CHICAGO—In another step toward personalized cancer care, researchers report that they have homed in on gene variants that increase the risk that some young cancer patients will suffer cardiotoxic effects from anthracyclines.
Childhood cancer patients who are carriers of a variant in the CBR1 and CBR3 genotype are at increased risk of cardiac damage from low-dose anthracycline use, said Smita Bhatia, MD, MPH, Chair of the Department of Population Sciences at City of Hope National Medical Center.
At higher doses, the gene variants no longer appear to affect outcomes, she said at a teleconference briefing in advance of the ASCO Annual Meeting.
Anthracyclines form the backbone of childhood cancer treatment, used in about 50% of pediatric treatment regimens, and cardiotoxicity, especially congestive heart failure, is a well-known side effect of the anthracyclines, and fewer than half of patients who develop heart failure survive two years, Dr. Bhatia said.
But some children exposed to high dosages never develop cardiac problems, while others exposed to low doses suffer significant heart damage. This significant inter-individual variability in tolerance to cumulative anthracycline exposure indicates a role for genetic susceptibility, she said, which indeed proved to be the case.
Dr. Bhatia and her colleagues hypothesized that functional genetic polymorphisms in carbonyl reductases (CBRs), enzymes involved in the metabolism of anthracyclines into highly cardiotoxic C-13 alcohol metabolites, may play a role in the risk of anthracycline-related cardiomyopathy.
Largest Case Series of Documented Cardiomyopathy
The study, which the researchers called the largest case series of documented cardiomyopathy, involved 165 cases of childhood cancer survivors who were prospectively genotyped at diagnosis with cardiomyopathy. They were compared with 323 control subjects with no documented cardiomyopathy, matched by primary diagnosis, follow-up, and ethnicity.
The median age at diagnosis was 7.5 years, with anthracyclines used to treat acute leukemia, lymphoma, sarcoma, and a variety of other cancers.
The study covered the period from 1966 to 2008, with the majority of children treated after 1981. Cardiomyopathy developed a median of 7.1 years after treatment.
Results showed a clear dose-response relationship between anthracycline use and cardiomyopathy, Dr. Bhatia reported.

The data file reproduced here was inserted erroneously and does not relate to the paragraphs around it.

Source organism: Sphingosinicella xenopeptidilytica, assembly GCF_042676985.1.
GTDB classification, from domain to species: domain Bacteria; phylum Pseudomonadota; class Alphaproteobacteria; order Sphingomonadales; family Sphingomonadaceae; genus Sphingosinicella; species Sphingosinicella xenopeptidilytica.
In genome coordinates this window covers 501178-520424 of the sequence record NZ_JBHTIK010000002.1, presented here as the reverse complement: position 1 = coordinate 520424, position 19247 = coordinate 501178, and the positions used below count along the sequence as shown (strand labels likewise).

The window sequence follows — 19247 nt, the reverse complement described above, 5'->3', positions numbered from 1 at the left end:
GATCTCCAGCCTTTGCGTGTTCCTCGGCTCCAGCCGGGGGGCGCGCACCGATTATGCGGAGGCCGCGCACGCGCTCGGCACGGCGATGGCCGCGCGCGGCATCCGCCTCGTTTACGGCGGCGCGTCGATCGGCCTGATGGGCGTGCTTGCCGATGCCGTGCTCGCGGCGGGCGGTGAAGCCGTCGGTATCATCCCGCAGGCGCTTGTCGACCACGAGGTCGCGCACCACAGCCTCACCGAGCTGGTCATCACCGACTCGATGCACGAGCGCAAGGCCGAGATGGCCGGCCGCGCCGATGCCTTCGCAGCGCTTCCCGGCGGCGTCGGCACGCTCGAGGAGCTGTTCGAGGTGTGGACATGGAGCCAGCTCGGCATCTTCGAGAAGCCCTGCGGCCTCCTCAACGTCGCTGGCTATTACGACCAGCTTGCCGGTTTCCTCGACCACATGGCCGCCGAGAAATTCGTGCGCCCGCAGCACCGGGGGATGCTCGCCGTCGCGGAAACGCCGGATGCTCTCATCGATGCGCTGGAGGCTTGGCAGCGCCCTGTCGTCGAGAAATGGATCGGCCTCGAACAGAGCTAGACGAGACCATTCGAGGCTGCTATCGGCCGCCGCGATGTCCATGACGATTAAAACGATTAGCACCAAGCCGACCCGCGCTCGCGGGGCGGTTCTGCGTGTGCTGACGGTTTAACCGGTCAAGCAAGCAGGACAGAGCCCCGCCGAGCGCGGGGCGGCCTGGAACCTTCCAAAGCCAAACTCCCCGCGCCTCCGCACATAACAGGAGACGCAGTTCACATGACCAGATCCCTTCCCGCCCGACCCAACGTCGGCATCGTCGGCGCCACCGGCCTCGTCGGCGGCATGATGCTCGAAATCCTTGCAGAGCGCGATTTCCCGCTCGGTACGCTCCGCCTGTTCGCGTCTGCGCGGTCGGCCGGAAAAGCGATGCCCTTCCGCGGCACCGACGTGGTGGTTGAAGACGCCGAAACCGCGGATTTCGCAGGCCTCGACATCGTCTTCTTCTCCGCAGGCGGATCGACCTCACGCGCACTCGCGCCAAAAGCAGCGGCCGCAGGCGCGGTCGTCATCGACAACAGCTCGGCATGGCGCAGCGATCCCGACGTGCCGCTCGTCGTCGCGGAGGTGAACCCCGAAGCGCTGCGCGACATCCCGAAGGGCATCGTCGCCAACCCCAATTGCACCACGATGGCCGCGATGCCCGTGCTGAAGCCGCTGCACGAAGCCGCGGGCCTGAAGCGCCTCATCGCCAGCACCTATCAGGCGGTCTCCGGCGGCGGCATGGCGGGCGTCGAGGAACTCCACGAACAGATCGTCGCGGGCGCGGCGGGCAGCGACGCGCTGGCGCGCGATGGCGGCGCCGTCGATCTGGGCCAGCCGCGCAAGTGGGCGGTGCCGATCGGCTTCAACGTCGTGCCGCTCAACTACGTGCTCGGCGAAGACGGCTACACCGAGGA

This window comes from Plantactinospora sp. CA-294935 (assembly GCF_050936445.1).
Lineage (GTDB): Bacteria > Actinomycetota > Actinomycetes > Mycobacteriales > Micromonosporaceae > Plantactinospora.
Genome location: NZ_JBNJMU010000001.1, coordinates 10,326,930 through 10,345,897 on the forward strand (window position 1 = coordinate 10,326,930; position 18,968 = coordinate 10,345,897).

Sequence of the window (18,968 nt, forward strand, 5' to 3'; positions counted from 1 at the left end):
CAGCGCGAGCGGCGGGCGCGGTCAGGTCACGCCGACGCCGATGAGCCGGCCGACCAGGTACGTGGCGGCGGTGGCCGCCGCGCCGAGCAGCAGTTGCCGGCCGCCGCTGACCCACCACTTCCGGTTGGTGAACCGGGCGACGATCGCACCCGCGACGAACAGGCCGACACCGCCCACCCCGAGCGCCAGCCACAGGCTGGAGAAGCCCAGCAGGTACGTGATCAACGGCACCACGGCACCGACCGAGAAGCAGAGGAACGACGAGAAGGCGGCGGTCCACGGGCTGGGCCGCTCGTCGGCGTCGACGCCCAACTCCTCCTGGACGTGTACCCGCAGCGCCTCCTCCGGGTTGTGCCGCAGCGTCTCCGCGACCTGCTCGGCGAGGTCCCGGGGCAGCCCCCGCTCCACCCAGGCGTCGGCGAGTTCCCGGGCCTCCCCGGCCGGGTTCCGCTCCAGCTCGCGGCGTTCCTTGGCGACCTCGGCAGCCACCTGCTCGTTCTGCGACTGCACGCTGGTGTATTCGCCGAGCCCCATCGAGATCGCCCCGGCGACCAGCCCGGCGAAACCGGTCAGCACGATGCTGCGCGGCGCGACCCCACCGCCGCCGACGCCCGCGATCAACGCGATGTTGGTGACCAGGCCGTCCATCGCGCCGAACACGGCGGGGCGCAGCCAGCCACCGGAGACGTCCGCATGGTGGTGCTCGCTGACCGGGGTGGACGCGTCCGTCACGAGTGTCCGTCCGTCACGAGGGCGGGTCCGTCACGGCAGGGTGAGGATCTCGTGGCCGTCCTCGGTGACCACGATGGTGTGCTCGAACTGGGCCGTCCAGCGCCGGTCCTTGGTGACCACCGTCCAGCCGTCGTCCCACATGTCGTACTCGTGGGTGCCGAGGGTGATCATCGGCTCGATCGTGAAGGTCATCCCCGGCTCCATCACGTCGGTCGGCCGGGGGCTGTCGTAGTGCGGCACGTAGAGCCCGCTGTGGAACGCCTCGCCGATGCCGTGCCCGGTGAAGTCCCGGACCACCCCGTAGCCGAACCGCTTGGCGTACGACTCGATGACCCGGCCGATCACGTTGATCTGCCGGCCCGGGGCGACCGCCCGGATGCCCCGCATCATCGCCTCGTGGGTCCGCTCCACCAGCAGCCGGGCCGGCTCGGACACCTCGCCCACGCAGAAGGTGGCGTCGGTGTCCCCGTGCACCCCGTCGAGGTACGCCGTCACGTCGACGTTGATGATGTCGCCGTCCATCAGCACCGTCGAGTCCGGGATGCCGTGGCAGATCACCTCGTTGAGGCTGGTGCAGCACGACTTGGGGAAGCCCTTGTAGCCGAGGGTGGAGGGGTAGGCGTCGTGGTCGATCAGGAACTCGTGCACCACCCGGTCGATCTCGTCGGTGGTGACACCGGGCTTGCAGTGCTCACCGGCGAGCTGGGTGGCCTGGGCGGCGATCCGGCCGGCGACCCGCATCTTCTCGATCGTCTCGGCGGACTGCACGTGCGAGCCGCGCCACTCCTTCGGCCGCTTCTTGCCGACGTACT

Multivariate analysis adjusted for age at diagnosis, gender, radiation to the heart, race/ethnicity, years of diagnosis, primary diagnosis, and follow-up showed that compared with children with no anthracycline exposure, the risk of cardiomyopathy in children exposed to anthracyclines was:
* 2.02-fold higher at 1 to 100 mg/m2.
* 3.56-fold higher at 101 to 200 mg/m2.
* 11.43-fold higher at 201 to 300 mg/m2.
* 22.32-fold higher at 301 mg/m2 and higher.
Further analysis showed that after low-dose anthracycline exposure, children who carried two copies of the CBR1 and CBR3 alleles were at increased risk of cardiomayopathy compared with those with only one or no copies.
Specifically, the odds ratios were:
* 2.64 vs 1.19 at 1 to 100 mg/m2.
* 5.78 vs 1.59 at 101 to 200 mg/m2.
* 12.65 vs 8.69 at 201 to 300 mg/m2.
Once the dose of anthracyclines was above 300 mg/m2, however, the relationship no longer held. That is, there is a high risk for cardiomyopathy, regardless of the genotype, as the heart becomes overwhelmed by cumulative oxidative damage from all the unmetabolized anthracycline, Dr. Bhatia said.
“These data identify a definable subset of patients who may benefit from cardioprotection, surveillance, or pharmacologic interventions,” she reported.
If validated, the results suggest that patients with these gene variants undergoing low-dose anthracycline therapy should be offered alternative noncardiotoxic chemotherapy, she said.
Children with acute lymphoblastic leukemia or non-Hodgkin's lymphoma are typically given lower doses of anthracyclines. Children with bone tumors, sarcomas, and acute myeloid leukemia typically receive higher doses of anthracyclines, and therefore face an increased risk of cardiomyopathy regardless of gene status.
With these children, “the focus would be shifted to other things, such as more aggressive surveillance, pharmacological intervention, and then cardioprotection with agents such as [dexrazoxane],” she said.
Although the study did not involve adults, Dr. Bhatia said it is likely that the findings likely apply to them as well, and that that is something her team plans to study.
ASCO 2010-2011 President George W. Sledge Jr., MD, the Ballvé Professor of Oncology at Indiana University School of Medicine, called the findings another example of personalized medicine and an important step toward safer treatment of pediatric cancer patients.
“We're just now, with modern technology, being able to get a handle on some of these complications,” he said.
The gene variants “are relatively easy and cheap to measure. Doing this could help avoid a lot of anthracycline toxicities and let us tailor the right dose to the right patients.”